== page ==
Lower School


Tactile Imaginative Experiences: Grades 1-5

As children begin their Waldorf journey, they explore basic academic concepts like addition and reading through storytelling, painting and music. Their days are filled with reenactments of history, creation of music and other hands-on activities that help them understand each concept – not memorize it.

Grade 1

These children enter the grades surrounded by beauty and immersed in wonder, music and movement. Writing evolves from painting, drawing and story; reading evolves from writing. Through imaginative and tactile means, students are introduced to the four processes of math. Fairy tales and nature stories awaken the child’s interest in the world. Song and dance, playing various instruments, handwork, and foreign language weave meaningfully into the first grade experience.

Grade 2

The Waldorf teacher stays with the class from first to second grade, and continues with them through all eight years whenever possible. This continuity of class and teacher allows for a learning community with a strong foundation. The second grader meets a language arts curriculum rich with the contrasts between the lives of saints and people, and the foibles of the animals in Aesop’s fables. Basic arithmetic operations are expanded and multiplication facts are learned through rhythm and movement. The children’s artistic work includes painting, drawing and modeling. Students learn to play the pentatonic lyre.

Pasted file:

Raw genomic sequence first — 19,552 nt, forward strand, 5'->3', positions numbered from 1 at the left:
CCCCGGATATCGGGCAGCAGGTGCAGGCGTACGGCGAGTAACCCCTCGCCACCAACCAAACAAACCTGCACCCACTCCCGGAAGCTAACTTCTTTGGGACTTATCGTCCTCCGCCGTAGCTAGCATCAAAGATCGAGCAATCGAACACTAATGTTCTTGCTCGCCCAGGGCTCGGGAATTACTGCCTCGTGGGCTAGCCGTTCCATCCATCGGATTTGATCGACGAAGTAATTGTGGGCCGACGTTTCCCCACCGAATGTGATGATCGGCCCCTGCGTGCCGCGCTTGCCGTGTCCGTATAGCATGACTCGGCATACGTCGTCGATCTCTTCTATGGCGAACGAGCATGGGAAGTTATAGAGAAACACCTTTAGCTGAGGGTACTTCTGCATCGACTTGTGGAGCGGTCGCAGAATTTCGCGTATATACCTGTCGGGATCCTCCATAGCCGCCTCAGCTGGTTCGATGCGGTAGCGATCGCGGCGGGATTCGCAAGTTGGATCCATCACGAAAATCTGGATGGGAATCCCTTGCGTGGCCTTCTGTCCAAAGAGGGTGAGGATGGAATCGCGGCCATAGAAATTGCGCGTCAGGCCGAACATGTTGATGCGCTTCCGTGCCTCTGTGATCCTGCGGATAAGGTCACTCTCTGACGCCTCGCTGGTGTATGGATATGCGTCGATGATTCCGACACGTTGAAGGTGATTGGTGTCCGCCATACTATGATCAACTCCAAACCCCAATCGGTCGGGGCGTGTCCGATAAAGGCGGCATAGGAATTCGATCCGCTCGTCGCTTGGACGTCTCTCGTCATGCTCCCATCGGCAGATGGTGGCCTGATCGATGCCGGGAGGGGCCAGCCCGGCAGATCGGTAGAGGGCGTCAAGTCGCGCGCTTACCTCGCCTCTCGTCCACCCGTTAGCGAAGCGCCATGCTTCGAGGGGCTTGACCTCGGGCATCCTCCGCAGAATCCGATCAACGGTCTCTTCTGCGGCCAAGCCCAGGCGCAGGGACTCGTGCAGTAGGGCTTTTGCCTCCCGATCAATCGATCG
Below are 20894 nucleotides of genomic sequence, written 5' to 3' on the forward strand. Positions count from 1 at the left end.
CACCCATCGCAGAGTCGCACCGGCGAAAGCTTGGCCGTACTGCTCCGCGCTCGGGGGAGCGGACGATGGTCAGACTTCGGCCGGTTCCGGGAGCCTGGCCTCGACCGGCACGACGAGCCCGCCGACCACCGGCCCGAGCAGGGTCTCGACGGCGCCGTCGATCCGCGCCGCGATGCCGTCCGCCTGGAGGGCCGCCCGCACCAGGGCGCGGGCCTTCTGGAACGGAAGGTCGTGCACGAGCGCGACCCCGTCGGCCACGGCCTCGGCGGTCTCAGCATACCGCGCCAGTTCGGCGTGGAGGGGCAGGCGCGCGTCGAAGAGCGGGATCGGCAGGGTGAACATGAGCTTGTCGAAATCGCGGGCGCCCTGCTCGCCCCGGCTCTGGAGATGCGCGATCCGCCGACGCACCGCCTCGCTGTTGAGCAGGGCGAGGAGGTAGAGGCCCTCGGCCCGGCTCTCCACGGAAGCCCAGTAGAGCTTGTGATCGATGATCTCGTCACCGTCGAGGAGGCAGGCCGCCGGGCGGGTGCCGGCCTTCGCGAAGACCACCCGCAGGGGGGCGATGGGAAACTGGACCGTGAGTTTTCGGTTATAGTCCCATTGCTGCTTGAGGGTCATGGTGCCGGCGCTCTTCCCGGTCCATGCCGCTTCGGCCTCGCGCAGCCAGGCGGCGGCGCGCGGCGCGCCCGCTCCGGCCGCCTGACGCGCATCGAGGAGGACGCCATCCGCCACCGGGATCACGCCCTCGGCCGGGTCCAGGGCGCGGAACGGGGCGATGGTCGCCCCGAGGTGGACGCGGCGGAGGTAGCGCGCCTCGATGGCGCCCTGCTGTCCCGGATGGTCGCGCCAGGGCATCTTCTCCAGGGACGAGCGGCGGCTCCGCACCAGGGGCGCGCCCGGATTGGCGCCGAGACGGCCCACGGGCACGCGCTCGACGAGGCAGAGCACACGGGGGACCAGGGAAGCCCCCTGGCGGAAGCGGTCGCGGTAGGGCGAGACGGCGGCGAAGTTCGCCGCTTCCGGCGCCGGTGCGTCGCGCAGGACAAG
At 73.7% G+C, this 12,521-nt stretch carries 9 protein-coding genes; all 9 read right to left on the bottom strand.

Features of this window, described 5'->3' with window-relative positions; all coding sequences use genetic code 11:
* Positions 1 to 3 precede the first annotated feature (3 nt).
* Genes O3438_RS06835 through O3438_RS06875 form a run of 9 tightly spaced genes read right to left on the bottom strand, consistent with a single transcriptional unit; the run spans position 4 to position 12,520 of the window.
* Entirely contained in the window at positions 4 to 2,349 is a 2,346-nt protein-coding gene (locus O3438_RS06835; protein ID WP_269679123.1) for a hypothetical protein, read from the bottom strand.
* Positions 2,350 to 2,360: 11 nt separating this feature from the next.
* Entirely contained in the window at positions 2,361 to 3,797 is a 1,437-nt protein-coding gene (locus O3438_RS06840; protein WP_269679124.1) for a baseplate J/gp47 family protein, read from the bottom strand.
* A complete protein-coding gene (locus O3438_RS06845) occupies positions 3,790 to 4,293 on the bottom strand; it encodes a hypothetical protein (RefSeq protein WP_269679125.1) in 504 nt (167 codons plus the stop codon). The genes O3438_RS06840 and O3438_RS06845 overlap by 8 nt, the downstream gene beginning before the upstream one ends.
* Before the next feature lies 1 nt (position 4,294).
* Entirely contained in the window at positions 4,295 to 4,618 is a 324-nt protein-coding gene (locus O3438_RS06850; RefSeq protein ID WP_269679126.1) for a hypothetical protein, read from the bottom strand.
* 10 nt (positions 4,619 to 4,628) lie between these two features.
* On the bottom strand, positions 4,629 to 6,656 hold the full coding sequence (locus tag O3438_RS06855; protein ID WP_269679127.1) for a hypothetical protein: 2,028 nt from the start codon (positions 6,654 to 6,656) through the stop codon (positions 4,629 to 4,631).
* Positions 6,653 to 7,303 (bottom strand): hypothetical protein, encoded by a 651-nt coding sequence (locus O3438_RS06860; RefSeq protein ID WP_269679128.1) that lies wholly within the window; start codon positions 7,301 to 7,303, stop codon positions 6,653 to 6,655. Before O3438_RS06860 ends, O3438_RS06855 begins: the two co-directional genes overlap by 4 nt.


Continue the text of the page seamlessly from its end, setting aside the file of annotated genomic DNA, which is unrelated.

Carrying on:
Grade 3

Physical growth accelerates during the transition period of the nine- to ten-year-old child, who is growing into a new awareness of self. The child’s relation to the world changes; study now has a more realistic, practical character. Lessons include learning how different parts of life mutually support one another, as on a farm. Third-graders study shelter and house-building. Math becomes practical: measuring, cooking, telling time and using money. Stories, which may parallel the children’s own inner journeys, are heard, written and illustrated. Students learn to play the diatonic flute or recorder.

Grade 4

Constantly in motion and seeking boundaries, the fourth-grader is met with a rich curriculum including a study of one’s physical place on the earth, through local history and geography; the human relationship to the animal world, through zoology; and the work of good and evil, through Norse mythology. Math’s critical new step—the breaking of the whole, fractions—lays a foundation for higher math and abstract thinking skills. In music, the child’s strengthening individuality allows each to hold his or her own in part-singing and in orchestra where playing string instruments enhances brain hemisphere integration.

Grade 5

Students continue their rich experience with language and visual arts as they move from myth into history through the study of ancient civilizations, India through Greece. This study, brought through story, poetry and song, stirs the child to a more intense experience of human connections. Inquiry into U.S. geography and botany bring the child into a recognition of chance and metamorphosis. Geometry is explored through free-hand rhythmic drawings. Decimal fractions further their exploration of part and whole, and students begin woodworking, which grows from their study of trees in botany.